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Ungrammatical English in this V.G. Article![change source]

"Kamikaze.... it is normally used to call the suicide pilots of the Empire of Japan, and their attacks on the ships of the Allied Powers in the final years of World War II. It is sometimes used by extension, to call any kind of suicide attack."

The English expression "to call" is not used like that.

It should say:

  • usually refers to the suicide pilots.
  • is the name often given to the suicide pilots.
  • is often used to mean the suicide pilots.
  • usually means the suicide pilots.
  • ... it is used when people speak about" the suicide pilots.

It is not "normally used to call" them. If it is normally used to call them, than that means that their mothers put their heads out the door and yell "Hey, Kamikaze! Come and get your dinner!" ....Because this is how the expression is used in English. Amandajm (talk) 09:25, 3 March 2008 (UTC)[reply]

(Thinks: maybe this is some recent US usage that I don't know about.... maybe it's teenage talk I haven't caught up on.... maybe it is a regional dialect....)

Demotion[change source]


  • Smithsonian Networks external link is dead
 Fixed. Removed, given what you've said below about the number of external links.
  • Delink dates
  • What makes "" a reliable reference?
 Fixed. Replaced all three. The last one was actually an exerpt from a book cited in The Guardian, so I've replaced it with the online version of the article.
  • Cleanup the source tag in the lead
Removed the statement, since I can't find anything to back it up and it wasn't in the version of the article when it was promoted.
  • All book references need page numbers for a VGA, or they could be replaced
 Fixed. Had to replace them.
  • The first paragraph under "Effects" could have a [source?] after every sentence; references needed
 Fixed? Cut down to 8...?
  • The lead fails en:WP:LEAD, because it doesn't talk about what Kamikazes are, just about etymology.
  • The first three paragraphs of the "History" section are completely unreferenced.
  • Hundreds of extra kamikaze planes were ready to defend Japan from the final invasion. What "final invasion"???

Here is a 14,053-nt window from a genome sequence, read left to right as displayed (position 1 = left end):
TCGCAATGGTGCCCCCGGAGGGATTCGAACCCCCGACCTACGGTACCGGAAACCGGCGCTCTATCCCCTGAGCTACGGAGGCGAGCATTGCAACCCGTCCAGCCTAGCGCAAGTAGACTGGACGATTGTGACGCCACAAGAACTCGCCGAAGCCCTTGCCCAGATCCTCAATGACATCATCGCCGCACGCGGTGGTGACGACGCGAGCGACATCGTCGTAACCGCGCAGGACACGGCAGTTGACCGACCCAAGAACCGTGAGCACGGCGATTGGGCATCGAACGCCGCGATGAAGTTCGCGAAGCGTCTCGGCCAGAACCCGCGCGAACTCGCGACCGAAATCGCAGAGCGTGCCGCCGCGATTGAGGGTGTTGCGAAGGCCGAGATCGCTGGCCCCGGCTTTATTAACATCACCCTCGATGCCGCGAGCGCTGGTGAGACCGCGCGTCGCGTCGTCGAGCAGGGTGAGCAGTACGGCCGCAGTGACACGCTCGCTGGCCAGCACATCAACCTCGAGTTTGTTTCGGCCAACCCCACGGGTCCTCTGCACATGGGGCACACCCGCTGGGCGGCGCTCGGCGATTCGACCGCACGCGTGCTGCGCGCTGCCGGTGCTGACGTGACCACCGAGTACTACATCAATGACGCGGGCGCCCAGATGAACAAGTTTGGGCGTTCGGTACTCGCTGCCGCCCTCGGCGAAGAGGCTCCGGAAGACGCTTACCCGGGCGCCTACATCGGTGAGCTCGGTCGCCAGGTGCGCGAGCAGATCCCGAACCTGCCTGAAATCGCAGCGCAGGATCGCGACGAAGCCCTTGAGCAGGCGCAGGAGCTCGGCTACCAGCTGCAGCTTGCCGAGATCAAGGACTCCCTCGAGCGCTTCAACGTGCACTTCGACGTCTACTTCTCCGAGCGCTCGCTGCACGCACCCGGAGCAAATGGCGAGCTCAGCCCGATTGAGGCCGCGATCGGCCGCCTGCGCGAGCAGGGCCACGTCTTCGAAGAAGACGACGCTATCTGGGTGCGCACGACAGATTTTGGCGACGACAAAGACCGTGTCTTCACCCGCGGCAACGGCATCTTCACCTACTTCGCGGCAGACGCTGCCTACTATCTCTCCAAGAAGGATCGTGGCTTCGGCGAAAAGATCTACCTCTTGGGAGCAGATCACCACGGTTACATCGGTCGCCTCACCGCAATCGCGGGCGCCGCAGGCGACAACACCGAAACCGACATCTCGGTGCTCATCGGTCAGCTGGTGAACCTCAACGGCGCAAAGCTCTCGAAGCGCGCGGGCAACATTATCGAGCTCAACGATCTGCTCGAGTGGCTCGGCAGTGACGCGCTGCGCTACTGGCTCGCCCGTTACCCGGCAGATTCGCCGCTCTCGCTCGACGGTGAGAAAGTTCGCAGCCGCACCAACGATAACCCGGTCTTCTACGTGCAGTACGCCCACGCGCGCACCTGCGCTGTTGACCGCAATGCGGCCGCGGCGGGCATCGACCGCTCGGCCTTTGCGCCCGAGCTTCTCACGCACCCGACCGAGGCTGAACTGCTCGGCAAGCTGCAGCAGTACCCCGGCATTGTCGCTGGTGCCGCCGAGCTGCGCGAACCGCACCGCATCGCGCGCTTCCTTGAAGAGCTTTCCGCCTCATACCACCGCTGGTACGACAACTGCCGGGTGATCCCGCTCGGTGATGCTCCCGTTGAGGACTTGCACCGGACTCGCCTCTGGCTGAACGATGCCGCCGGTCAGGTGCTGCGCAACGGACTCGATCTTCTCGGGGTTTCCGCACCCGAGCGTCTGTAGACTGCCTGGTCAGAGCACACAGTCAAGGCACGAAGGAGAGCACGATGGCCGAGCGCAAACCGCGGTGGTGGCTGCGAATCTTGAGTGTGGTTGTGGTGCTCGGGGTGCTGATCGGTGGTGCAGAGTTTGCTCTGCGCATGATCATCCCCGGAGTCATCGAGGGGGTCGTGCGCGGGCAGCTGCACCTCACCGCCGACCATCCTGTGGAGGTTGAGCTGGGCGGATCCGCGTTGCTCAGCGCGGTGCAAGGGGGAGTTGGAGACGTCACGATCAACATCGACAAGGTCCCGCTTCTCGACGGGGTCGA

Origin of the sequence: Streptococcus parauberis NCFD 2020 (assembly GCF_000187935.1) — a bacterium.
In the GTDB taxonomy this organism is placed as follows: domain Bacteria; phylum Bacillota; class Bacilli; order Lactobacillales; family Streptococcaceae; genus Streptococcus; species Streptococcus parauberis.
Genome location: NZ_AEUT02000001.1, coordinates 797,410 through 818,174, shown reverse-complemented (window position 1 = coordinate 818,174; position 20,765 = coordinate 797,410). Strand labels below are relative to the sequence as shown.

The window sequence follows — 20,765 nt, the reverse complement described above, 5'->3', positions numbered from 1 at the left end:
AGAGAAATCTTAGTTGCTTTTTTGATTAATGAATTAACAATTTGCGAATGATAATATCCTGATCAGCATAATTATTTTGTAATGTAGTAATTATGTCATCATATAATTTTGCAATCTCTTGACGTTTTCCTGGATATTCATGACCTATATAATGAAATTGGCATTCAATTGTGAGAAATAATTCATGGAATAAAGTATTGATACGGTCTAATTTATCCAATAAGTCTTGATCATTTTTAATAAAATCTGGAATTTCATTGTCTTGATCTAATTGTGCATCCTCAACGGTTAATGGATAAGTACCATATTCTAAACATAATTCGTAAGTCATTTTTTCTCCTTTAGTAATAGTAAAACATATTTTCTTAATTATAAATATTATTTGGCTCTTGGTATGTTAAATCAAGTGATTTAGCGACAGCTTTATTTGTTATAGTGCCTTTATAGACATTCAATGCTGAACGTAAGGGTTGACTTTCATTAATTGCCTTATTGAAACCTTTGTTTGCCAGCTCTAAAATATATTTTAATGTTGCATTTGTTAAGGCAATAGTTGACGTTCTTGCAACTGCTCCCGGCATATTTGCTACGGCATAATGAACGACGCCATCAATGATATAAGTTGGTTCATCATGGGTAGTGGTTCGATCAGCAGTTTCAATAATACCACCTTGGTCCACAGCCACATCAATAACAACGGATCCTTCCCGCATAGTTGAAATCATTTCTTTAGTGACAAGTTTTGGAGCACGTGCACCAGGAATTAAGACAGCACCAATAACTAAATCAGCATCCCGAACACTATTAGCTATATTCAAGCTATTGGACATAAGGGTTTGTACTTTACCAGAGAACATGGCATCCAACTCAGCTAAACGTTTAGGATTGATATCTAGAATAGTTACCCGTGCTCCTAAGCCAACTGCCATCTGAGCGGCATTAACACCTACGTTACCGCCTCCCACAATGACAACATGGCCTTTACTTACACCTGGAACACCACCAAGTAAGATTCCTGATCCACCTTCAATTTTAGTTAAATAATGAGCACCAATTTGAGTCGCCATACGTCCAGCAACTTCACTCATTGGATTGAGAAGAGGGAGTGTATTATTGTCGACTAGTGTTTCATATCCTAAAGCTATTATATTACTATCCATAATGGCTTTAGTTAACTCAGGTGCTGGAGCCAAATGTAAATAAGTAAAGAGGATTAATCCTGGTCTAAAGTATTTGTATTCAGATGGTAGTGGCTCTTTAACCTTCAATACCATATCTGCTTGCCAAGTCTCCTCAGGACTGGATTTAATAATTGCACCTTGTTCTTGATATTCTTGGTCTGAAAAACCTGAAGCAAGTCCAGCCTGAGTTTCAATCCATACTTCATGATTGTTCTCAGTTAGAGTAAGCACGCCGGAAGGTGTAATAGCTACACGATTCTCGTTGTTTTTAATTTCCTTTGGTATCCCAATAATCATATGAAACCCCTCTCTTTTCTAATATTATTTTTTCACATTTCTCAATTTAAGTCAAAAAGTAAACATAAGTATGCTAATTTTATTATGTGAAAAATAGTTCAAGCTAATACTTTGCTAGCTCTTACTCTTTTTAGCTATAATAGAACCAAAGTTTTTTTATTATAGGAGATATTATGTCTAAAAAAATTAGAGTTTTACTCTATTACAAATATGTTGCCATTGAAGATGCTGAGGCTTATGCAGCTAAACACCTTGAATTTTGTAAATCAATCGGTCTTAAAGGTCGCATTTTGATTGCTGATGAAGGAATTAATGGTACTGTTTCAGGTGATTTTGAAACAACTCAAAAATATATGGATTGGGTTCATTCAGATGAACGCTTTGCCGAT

Removed "the final" from the sentence.
  • After the attack on Pearl Harbor on December 7, 1941, the Japanese Navy and Air force were defeated in several important battles, like Midway and the Philippine Sea. What made them "important"?
  • They lost many ships (including nearly all the Japanese aircraft carriers), hundreds of fighter aircraft, and many of their best pilots. Estimation of ships? "Many" is too broad
  • Overall, the article needs a copyedit to remove terms like the two above.

Someone leave me a message on my talk page or leave me an e-mail if you've addressed these concerns. Albacore (talk · changes) 15:21, 8 April 2012 (UTC)[reply]

Fixed some points. Will look at the rest tomorrow. Osiris (talk) 05:16, 23 April 2012 (UTC)[reply]

Fails on some big issues[change source]

This article is a very clear fail, and in some respects below the average work of many of our regulars today. As usual, I'll almost ignore the various minor points. I think quality of prose is the key ingredient of a very good article, and using the literature to check that all major points are treated in the article. The use of introductions and overviews is critical to non-specialist readers.

The introduction is a complete disaster. It's not simple, but much worse, it's English only in the sense that most of the words are English. The whole of this introduction addresses the word, not the concept. That's a big mistake, and a comment pointing this out was left on the talk page several years ago (and ignored). Even so, it's bad English: long, wandering sentences are hard to read. What is the author trying to say? That should always be clear to a reader; otherwise what is the point of it all?

The second paragraph introduces four more Japanese terms, which we don't need to know about, certainly in an introduction. The main strategic points relating to the war are not summarised in the introduction, which has no references at all. The introduction is possibly the worst piece of writing I have ever seen on a so-called VGA.

I don't like the constant use of Japanese characters in this article. There's no way most of our readers can cope with non-roman scripts, and (if used at all) they should be relegated to footnotes. I notice that throughout the word 'name' has been used in place of the accurate word 'term'. That's a false simplification, and reads strangely.

The rest of the article has detail, mostly from the Japanese point of view. There's relatively little about what the American commanders were thinking about. I know there's quite a lot of literature which goes into the broader issues. Why did the Japanese continued the war so far beyond the point where it could be won, for example. Was it felt that Kamikaze could actually stop the American advance? Well, the article does not have much of an 'overview'. The article has some perspective on the industrial potential of the two sides (which is welcome), but nothing that helps us understand this (to us) strange strategy. I look to a VGA to be comprehensive not just in facts and figures, but to include all relevant angles, at least in summary form. Whatever professional historians think is important should have a place. Macdonald-ross (talk) 07:47, 9 April 2012 (UTC)[reply]

Maintenance of GA and VGA lists[change source]

As part of maintenance efforts for the list of VGAs and GAs, the article's promotion and demotion details were updated and the following noted for general information:

  • At the time of this article's demotion, there was no process for the demotion of VGAs to GAs. As such, this article was demoted directly from a VGA to a regular article. Chenzw  Talk  06:25, 15 June 2020 (UTC)[reply]